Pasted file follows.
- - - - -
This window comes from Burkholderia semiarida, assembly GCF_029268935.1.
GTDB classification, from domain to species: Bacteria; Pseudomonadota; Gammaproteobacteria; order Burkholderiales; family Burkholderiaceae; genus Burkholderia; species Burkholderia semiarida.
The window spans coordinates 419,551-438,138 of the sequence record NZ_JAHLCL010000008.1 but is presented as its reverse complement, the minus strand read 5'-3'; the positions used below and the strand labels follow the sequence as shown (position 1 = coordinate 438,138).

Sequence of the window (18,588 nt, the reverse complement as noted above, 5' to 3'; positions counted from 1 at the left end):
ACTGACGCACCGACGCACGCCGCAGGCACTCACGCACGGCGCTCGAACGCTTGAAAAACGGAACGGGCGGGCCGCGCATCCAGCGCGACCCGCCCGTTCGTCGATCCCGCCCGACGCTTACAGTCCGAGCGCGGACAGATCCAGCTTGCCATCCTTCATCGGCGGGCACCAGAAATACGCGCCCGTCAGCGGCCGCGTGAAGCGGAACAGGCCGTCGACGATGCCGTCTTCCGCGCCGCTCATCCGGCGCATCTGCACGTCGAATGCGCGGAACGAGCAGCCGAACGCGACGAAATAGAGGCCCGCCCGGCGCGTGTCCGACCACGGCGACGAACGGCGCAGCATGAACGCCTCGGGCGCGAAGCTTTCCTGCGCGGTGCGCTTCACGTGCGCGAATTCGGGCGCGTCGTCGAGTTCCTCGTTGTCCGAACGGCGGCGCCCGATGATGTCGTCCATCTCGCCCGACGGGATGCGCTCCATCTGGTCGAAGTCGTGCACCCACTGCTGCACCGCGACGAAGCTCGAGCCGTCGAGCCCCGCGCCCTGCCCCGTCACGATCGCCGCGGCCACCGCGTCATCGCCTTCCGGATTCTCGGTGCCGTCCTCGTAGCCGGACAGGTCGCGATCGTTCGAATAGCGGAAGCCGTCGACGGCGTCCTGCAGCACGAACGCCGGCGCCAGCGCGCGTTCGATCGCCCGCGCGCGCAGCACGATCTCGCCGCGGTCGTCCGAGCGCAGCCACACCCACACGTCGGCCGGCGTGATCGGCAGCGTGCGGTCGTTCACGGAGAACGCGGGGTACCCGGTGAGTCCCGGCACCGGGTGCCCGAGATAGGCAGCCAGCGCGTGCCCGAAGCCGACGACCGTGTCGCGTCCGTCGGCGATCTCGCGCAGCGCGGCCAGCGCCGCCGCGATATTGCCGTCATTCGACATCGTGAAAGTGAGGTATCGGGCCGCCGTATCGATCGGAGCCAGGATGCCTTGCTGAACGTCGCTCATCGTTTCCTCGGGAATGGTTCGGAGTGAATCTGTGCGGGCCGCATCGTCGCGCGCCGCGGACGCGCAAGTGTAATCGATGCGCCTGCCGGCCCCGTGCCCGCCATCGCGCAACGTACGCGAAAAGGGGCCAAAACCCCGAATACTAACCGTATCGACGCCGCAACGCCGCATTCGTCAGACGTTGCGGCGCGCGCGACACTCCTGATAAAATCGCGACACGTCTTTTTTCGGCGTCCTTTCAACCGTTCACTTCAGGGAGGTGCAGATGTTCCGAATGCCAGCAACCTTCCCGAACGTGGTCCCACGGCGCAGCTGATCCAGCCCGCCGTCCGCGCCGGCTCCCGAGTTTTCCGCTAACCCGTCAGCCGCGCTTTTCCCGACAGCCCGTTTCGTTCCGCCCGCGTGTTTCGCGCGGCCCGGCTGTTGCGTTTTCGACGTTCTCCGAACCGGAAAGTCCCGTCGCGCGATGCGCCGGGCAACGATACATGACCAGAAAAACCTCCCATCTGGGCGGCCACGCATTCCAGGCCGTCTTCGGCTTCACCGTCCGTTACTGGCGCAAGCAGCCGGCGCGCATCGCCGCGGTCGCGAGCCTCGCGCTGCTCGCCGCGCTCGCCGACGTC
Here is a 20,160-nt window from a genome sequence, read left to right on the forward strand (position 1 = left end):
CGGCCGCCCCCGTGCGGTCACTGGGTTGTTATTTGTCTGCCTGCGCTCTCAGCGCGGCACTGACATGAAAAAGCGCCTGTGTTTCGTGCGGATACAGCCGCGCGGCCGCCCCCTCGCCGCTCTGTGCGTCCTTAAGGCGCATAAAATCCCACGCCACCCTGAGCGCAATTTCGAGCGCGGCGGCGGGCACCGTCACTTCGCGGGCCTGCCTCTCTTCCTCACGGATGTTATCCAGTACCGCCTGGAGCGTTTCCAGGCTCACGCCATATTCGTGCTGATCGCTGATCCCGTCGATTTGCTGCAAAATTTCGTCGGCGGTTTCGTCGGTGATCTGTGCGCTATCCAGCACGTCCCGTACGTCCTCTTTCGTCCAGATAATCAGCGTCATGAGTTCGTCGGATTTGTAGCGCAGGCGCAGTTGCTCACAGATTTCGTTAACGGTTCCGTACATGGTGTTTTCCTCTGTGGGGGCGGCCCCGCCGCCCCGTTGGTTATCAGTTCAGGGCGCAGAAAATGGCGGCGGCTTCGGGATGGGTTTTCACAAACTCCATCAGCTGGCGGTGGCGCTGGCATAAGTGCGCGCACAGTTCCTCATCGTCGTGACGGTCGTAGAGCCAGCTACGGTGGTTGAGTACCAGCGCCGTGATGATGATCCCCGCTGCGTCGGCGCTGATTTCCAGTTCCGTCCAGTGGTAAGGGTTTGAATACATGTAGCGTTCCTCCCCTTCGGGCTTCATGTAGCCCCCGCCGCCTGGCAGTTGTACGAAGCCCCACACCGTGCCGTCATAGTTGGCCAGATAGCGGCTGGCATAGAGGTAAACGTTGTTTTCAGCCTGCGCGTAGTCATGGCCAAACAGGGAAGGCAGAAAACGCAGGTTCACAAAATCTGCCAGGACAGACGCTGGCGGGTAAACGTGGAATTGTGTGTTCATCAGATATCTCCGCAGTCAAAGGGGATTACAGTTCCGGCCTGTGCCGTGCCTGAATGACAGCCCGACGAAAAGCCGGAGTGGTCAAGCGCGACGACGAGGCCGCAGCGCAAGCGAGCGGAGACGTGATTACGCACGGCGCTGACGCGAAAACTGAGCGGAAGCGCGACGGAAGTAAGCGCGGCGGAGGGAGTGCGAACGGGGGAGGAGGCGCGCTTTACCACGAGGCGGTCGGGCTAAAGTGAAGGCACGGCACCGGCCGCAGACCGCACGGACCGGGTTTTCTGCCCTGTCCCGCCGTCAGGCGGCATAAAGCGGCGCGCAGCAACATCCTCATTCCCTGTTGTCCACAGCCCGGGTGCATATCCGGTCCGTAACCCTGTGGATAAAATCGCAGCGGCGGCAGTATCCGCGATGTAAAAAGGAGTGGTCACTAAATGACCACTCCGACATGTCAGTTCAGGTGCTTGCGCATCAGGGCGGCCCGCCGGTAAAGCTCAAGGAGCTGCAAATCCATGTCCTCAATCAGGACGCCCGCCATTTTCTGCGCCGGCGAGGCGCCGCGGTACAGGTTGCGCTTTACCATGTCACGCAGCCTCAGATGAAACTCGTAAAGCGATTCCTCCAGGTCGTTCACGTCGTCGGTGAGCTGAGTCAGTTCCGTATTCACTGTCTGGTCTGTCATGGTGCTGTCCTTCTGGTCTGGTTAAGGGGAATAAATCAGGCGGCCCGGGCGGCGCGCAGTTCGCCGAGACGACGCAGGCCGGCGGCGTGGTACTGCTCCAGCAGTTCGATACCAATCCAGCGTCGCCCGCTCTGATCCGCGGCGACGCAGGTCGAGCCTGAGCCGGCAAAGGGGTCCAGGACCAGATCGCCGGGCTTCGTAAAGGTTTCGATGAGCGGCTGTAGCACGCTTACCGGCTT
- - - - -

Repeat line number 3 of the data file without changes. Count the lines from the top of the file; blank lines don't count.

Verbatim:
The window spans coordinates 419,551-438,138 of the sequence record NZ_JAHLCL010000008.1 but is presented as its reverse complement, the minus strand read 5'-3'; the positions used below and the strand labels follow the sequence as shown (position 1 = coordinate 438,138).